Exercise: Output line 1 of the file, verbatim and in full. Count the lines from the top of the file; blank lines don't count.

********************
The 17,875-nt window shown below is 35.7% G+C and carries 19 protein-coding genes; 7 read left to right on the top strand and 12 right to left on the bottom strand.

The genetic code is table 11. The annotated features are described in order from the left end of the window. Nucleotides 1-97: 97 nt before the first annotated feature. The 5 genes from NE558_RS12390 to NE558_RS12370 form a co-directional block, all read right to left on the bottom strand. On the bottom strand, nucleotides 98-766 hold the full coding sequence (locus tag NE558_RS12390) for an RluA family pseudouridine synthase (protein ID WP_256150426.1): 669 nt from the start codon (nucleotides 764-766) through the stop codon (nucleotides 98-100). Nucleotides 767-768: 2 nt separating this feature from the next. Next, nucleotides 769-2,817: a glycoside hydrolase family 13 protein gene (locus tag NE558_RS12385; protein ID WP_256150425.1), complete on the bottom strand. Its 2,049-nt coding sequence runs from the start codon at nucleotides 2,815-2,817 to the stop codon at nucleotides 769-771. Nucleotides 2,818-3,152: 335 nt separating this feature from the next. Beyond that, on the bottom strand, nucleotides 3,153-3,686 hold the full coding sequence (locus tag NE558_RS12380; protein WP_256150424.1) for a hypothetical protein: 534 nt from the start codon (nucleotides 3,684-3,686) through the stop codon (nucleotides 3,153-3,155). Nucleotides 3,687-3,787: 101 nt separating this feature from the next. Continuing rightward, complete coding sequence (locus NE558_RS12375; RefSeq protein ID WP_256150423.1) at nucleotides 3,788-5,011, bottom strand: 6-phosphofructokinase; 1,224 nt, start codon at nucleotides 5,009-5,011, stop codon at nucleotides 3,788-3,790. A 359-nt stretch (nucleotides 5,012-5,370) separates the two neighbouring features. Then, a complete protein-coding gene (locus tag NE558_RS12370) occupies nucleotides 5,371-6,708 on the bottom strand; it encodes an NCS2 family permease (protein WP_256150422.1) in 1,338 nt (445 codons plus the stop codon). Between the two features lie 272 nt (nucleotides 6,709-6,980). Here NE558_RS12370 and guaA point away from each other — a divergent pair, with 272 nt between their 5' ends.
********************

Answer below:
The 17,875-nt window shown below is 35.7% G+C and carries 19 protein-coding genes; 7 read left to right on the top strand and 12 right to left on the bottom strand.